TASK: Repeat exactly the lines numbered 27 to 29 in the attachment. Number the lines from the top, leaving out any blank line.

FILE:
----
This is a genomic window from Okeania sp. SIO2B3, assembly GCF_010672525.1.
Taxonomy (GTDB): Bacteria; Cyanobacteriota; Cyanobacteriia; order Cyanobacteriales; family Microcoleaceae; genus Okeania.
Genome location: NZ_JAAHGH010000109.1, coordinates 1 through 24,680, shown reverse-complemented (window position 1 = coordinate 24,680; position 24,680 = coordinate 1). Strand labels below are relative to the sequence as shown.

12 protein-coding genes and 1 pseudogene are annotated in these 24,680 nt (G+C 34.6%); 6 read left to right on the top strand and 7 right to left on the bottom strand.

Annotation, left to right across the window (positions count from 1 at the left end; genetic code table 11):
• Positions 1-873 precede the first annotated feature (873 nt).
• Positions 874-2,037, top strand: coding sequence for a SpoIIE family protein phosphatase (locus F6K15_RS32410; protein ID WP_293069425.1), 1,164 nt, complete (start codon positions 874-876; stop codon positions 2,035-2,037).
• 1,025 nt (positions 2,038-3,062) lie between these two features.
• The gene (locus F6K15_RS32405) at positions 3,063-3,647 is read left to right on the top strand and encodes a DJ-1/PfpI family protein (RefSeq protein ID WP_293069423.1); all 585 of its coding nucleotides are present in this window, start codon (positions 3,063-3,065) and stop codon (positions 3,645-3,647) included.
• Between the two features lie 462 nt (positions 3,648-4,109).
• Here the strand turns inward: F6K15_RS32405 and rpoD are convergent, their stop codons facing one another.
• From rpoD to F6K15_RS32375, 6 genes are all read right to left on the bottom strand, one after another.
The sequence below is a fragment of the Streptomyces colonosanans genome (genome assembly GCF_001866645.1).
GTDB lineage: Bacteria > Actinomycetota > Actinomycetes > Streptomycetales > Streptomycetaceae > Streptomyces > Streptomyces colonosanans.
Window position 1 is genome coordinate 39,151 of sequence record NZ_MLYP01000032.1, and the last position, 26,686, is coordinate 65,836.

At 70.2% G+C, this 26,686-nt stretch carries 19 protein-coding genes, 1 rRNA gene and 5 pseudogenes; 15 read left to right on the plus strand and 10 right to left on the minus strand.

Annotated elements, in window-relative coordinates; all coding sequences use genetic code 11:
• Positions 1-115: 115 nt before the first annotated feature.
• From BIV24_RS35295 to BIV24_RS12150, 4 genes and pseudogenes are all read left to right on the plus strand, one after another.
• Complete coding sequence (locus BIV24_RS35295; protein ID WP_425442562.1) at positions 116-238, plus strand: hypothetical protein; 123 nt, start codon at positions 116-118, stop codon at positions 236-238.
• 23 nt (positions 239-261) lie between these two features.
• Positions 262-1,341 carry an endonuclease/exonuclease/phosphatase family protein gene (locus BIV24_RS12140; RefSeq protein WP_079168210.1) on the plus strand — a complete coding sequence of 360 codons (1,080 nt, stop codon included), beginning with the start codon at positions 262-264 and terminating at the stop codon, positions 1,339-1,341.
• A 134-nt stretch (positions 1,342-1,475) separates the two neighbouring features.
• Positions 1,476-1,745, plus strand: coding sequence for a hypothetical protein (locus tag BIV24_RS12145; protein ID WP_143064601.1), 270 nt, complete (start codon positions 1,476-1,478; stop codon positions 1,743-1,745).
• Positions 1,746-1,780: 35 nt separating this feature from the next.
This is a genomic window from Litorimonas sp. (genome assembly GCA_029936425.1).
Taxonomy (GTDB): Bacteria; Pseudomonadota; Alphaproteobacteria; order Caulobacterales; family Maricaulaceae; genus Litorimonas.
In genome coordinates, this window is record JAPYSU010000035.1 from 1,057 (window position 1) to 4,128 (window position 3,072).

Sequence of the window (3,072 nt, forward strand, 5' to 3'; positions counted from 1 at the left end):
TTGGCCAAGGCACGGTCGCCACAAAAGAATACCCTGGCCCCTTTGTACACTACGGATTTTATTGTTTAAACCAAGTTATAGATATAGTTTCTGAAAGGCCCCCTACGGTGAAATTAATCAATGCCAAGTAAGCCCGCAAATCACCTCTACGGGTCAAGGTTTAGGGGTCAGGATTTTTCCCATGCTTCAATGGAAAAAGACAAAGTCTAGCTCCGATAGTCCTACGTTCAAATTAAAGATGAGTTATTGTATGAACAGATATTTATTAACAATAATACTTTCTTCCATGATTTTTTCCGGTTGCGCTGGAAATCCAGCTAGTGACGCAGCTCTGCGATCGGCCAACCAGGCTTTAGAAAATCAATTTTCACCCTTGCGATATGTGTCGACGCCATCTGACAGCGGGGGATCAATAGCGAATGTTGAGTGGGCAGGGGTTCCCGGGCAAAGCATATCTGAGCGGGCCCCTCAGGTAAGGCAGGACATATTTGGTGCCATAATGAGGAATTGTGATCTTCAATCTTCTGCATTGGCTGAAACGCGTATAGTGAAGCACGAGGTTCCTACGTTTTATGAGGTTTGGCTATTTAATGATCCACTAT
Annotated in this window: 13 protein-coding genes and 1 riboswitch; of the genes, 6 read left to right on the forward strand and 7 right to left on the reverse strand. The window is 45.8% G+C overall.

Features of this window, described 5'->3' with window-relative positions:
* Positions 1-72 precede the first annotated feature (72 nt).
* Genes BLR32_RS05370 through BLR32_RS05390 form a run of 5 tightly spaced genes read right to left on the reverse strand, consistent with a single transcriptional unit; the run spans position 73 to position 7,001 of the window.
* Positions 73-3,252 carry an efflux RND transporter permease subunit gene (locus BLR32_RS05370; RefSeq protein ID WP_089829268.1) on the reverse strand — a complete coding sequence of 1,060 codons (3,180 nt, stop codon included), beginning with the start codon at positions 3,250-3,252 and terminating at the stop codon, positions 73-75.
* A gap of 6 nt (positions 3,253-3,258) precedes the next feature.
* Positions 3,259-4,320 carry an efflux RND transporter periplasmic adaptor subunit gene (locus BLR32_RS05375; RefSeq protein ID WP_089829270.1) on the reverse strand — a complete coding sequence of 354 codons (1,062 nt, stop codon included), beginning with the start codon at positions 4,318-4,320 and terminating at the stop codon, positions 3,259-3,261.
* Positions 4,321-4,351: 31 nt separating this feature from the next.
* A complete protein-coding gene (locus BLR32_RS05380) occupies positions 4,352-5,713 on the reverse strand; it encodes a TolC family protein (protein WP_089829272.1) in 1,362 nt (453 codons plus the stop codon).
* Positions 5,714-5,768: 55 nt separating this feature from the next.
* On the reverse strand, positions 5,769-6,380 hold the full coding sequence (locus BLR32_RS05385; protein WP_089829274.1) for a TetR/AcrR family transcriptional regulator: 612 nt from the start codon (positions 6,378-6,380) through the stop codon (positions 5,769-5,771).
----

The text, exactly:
Taxonomy (GTDB): Bacteria; Pseudomonadota; Alphaproteobacteria; order Caulobacterales; family Maricaulaceae; genus Litorimonas.
In genome coordinates, this window is record JAPYSU010000035.1 from 1,057 (window position 1) to 4,128 (window position 3,072).

Sequence of the window (3,072 nt, forward strand, 5' to 3'; positions counted from 1 at the left end):